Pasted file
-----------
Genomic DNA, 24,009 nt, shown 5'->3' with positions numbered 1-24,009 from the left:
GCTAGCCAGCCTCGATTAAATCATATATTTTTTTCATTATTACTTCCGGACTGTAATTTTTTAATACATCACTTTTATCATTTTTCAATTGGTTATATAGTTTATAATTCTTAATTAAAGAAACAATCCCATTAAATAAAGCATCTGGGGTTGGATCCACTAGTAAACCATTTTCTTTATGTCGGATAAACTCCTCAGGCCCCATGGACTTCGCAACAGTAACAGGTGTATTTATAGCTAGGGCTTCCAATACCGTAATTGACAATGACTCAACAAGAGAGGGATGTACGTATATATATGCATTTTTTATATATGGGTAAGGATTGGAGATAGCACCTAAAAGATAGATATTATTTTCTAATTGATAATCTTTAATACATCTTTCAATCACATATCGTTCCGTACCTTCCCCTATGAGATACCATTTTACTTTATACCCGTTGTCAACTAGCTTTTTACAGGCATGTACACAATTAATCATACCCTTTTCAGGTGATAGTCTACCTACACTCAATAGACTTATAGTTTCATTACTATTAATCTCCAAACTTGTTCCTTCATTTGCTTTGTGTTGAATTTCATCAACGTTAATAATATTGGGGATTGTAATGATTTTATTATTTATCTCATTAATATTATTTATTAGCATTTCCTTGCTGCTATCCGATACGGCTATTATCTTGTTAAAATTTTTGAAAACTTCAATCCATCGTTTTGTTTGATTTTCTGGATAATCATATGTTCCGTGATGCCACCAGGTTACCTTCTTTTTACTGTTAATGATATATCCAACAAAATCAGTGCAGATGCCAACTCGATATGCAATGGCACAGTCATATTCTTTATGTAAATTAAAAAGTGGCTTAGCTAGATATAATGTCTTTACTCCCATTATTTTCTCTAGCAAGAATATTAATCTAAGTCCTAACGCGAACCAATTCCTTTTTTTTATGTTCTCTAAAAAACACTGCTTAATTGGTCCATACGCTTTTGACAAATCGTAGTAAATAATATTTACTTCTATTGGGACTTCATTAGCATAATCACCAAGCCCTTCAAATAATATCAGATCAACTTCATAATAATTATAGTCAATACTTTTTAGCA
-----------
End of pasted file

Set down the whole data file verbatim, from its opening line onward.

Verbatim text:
Genomic DNA, 24,009 nt, shown 5'->3' with positions numbered 1-24,009 from the left:
GCTAGCCAGCCTCGATTAAATCATATATTTTTTTCATTATTACTTCCGGACTGTAATTTTTTAATACATCACTTTTATCATTTTTCAATTGGTTATATAGTTTATAATTCTTAATTAAAGAAACAATCCCATTAAATAAAGCATCTGGGGTTGGATCCACTAGTAAACCATTTTCTTTATGTCGGATAAACTCCTCAGGCCCCATGGACTTCGCAACAGTAACAGGTGTATTTATAGCTAGGGCTTCCAATACCGTAATTGACAATGACTCAACAAGAGAGGGATGTACGTATATATATGCATTTTTTATATATGGGTAAGGATTGGAGATAGCACCTAAAAGATAGATATTATTTTCTAATTGATAATCTTTAATACATCTTTCAATCACATATCGTTCCGTACCTTCCCCTATGAGATACCATTTTACTTTATACCCGTTGTCAACTAGCTTTTTACAGGCATGTACACAATTAATCATACCCTTTTCAGGTGATAGTCTACCTACACTCAATAGACTTATAGTTTCATTACTATTAATCTCCAAACTTGTTCCTTCATTTGCTTTGTGTTGAATTTCATCAACGTTAATAATATTGGGGATTGTAATGATTTTATTATTTATCTCATTAATATTATTTATTAGCATTTCCTTGCTGCTATCCGATACGGCTATTATCTTGTTAAAATTTTTGAAAACTTCAATCCATCGTTTTGTTTGATTTTCTGGATAATCATATGTTCCGTGATGCCACCAGGTTACCTTCTTTTTACTGTTAATGATATATCCAACAAAATCAGTGCAGATGCCAACTCGATATGCAATGGCACAGTCATATTCTTTATGTAAATTAAAAAGTGGCTTAGCTAGATATAATGTCTTTACTCCCATTATTTTCTCTAGCAAGAATATTAATCTAAGTCCTAACGCGAACCAATTCCTTTTTTTTATGTTCTCTAAAAAACACTGCTTAATTGGTCCATACGCTTTTGACAAATCGTAGTAAATAATATTTACTTCTATTGGGACTTCATTAGCATAATCACCAAGCCCTTCAAATAATATCAGATCAACTTCATAATAATTATAGTCAATACTTTTTAGCA